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View Full Version : Conviction? NO! What the Fu*k happened



is4fun
19-02-2009, 19:36
For those of you who care and know a little a bit of Russia I thought it was a slam dunk! LOL

Surprise!!!!!!


BBC NEWS | Europe | Politkovskaya suspects acquitted (http://news.bbc.co.uk/2/hi/europe/7899472.stm)

Qdos
19-02-2009, 21:04
Nothing about Russian verdicts ever surprises me, but it's pretty obvious that there were 'factions' other than the accused Chechen brothers who would have liked her silenced... :suspect:

DDT
19-02-2009, 21:06
Next they'll rule it was suicide!

BeachBum
19-02-2009, 22:54
For those of you who care and know a little a bit of Russia I thought it was a slam dunk! LOL

Surprise!!!!!!


BBC NEWS | Europe | Politkovskaya suspects acquitted (http://news.bbc.co.uk/2/hi/europe/7899472.stm)
No suprise here!!! next round of the Russian Legal system in action will be Khordokovsky getting another 10 years on the 'new' charges! ))))....

BTW.. Khordovosky is nominated as my chump of the week!

Scrat335
20-02-2009, 01:01
Really, let's not be so kneejerk on this. Could it be proven beyond a reasonable doubt who killed her? Did the prosecution present enough evidence?

I read her book, she pissed off A LOT of people. This goes a lot deeper than 2 brothers who for all we know are just scapegoats.

Does anybody really know what happened in that courtroom?

Carbo
20-02-2009, 01:14
Really, let's not be so kneejerk on this. Could it be proven beyond a reasonable doubt who killed her? Did the prosecution present enough evidence?

I read her book, she pissed off A LOT of people. This goes a lot deeper than 2 brothers who for all we know are just scapegoats.

Does anybody really know what happened in that courtroom?

I suspect the answer to that is no, they don't, Scrat. And it's a very, very good point.

Nobody knows what the hell happened, what the hell the truth is, and how the hell these two guys are involved.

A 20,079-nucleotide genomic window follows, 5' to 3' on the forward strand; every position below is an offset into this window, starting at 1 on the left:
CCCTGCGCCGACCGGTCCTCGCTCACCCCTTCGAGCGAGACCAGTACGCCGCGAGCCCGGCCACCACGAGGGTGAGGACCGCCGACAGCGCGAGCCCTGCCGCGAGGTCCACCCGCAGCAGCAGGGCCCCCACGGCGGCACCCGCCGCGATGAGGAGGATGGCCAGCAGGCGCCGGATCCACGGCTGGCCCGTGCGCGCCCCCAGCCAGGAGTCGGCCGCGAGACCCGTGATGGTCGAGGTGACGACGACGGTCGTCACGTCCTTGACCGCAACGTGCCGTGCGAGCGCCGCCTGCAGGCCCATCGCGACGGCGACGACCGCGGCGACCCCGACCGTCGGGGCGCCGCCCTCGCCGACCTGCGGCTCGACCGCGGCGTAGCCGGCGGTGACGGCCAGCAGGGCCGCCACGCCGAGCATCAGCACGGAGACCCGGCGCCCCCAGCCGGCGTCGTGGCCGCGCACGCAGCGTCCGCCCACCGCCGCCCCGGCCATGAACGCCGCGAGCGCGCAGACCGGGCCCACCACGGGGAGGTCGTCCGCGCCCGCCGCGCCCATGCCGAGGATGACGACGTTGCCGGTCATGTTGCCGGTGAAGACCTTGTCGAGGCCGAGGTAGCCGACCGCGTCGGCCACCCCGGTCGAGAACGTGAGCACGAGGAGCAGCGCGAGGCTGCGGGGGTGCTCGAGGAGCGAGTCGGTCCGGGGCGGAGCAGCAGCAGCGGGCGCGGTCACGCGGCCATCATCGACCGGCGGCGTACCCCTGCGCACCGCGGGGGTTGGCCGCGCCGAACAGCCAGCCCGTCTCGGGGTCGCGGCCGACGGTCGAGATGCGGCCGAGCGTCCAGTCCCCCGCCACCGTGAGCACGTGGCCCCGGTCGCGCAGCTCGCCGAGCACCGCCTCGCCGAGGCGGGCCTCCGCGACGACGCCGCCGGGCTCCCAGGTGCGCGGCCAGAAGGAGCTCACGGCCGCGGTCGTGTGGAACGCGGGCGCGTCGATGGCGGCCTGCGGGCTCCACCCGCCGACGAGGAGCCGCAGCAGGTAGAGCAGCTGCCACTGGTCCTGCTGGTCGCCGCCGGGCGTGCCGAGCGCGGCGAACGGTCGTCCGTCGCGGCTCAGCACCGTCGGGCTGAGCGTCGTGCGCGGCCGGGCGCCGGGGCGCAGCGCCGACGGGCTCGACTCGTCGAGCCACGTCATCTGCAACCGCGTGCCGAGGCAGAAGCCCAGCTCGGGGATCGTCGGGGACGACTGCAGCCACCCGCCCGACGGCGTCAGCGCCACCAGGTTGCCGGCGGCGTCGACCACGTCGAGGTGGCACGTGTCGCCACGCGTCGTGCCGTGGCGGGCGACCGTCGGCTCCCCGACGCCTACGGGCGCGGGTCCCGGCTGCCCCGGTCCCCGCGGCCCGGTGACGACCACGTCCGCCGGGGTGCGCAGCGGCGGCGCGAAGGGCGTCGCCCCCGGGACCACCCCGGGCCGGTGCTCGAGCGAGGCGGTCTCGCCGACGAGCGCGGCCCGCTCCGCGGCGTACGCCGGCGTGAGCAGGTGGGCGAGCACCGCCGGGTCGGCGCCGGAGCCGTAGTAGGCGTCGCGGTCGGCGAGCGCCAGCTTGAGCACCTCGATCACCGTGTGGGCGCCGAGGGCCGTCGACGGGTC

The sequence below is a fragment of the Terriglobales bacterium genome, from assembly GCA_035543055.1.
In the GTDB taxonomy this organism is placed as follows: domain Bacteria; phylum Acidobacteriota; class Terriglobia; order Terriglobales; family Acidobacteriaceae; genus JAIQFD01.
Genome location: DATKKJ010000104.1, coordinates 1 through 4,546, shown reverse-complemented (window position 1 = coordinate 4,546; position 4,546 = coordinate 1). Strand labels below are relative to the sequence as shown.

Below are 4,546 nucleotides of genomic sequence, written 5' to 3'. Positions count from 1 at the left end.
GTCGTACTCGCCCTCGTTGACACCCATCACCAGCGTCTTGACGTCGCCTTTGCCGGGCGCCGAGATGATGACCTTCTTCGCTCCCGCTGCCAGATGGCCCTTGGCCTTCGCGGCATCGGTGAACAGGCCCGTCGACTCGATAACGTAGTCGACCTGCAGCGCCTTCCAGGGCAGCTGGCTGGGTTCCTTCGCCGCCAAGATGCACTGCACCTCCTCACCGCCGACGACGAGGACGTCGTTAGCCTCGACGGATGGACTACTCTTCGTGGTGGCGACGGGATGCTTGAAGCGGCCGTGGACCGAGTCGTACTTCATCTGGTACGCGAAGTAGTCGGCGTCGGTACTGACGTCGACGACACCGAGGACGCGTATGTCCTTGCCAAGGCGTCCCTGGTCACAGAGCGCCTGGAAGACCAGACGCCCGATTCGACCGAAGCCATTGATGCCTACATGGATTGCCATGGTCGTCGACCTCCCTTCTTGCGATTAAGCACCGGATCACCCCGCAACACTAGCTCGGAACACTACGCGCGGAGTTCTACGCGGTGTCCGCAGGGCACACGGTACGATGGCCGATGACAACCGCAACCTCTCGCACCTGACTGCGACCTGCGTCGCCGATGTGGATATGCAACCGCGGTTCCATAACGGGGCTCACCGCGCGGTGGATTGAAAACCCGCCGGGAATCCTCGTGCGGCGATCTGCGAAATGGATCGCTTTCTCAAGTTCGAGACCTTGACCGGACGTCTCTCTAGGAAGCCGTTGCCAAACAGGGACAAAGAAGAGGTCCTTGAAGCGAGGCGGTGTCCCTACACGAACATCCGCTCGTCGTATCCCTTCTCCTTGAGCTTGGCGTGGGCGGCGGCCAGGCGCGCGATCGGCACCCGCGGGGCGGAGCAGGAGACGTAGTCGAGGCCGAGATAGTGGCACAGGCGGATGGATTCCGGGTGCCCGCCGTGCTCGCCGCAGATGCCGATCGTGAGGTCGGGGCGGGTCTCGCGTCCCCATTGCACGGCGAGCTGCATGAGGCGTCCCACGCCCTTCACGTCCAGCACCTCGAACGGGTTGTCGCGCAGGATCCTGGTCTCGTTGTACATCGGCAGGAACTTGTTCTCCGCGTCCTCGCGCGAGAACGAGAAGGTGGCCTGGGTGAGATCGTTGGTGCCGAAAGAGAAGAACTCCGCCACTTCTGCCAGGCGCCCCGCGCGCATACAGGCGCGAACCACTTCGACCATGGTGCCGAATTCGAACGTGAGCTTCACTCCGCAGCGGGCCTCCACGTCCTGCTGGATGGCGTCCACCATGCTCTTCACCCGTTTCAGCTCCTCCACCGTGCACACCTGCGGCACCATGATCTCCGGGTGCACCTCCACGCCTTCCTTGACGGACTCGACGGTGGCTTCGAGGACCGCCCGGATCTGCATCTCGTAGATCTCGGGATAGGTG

Yet the screams are coming from the rafters.

Surfsup37
20-02-2009, 10:52
If you look at the conviction rate between juries and judges, the difference is about 85 to 98 or so. Judges almost always convict, while juries do not trust the government.

In fact, that is why the new "Treason" bills will be using Judges only, because the government wants to insure that anyone charged with "Treason" will be convicted.

The fact that they decided to use a jury in the first place was interesting to me. It is a good possibility that these guys were innocent, but who knows?

The person who ordered the contract will never be revealed.

Adamodeus
20-02-2009, 11:33
Next they'll rule it was suicide!
Hey, guess what? The government wants a scapegoat for this case as much as you do. If the prosecutor's office couldn't muster up a conviction, it must have been a very week case.

How happy would they be right now if they had a conviction? "Yeah, we've found Politkovskaya's killer! We rule!" In Russia, where conviction rate is the highest in the world, a jury didn't convict people on circumstantial evidence - some phone calls made by the brother at the time of the murder. I thought you guys would celebrate it as "a rare glimpse of democracy in action". But who am I kidding?

The funniest thing is - if this had been a conviction, there would have been an is4fun's post called "Evil Putin finds himself innocent scapegoats"...

Surfsup37
20-02-2009, 13:45
Well, from reading the English paper accounts, it appears that her colleagues and other groups inside never believed that these guys were the top guys.

It also appears that the case was really weak, so I give it a thumbs up. The allegation is that the prosecutors couldn't provide much more information, because it could identify the higher ups.

As far as the government goes, my guess is that some were hoping for a conviction, and others weren't. The lack of conviction is an additional warning to those journalist that piss off the wrong people. I don't believe any of the journalist's killers have ever been successfully prosecuted in Russia.

Anna Politkovskaya trial: Four accused found not guilty | Media | guardian.co.uk (http://www.guardian.co.uk/media/2009/feb/19/anna-politkovskaya-verdict)

Adamodeus
20-02-2009, 14:13
Maybe they'll do it right this time (I doubt it, but stranger things have happened):

BBC NEWS | Europe | Politkovskaya murder hunt reopens (http://news.bbc.co.uk/2/hi/europe/7901136.stm)

Scrat335
20-02-2009, 18:23
I will be happy when Annas killers are brought to justice, all of them. She was a truely brave soul and humanity is less without her in this world. That's all I have to say for now.

Russian Lad
21-02-2009, 02:13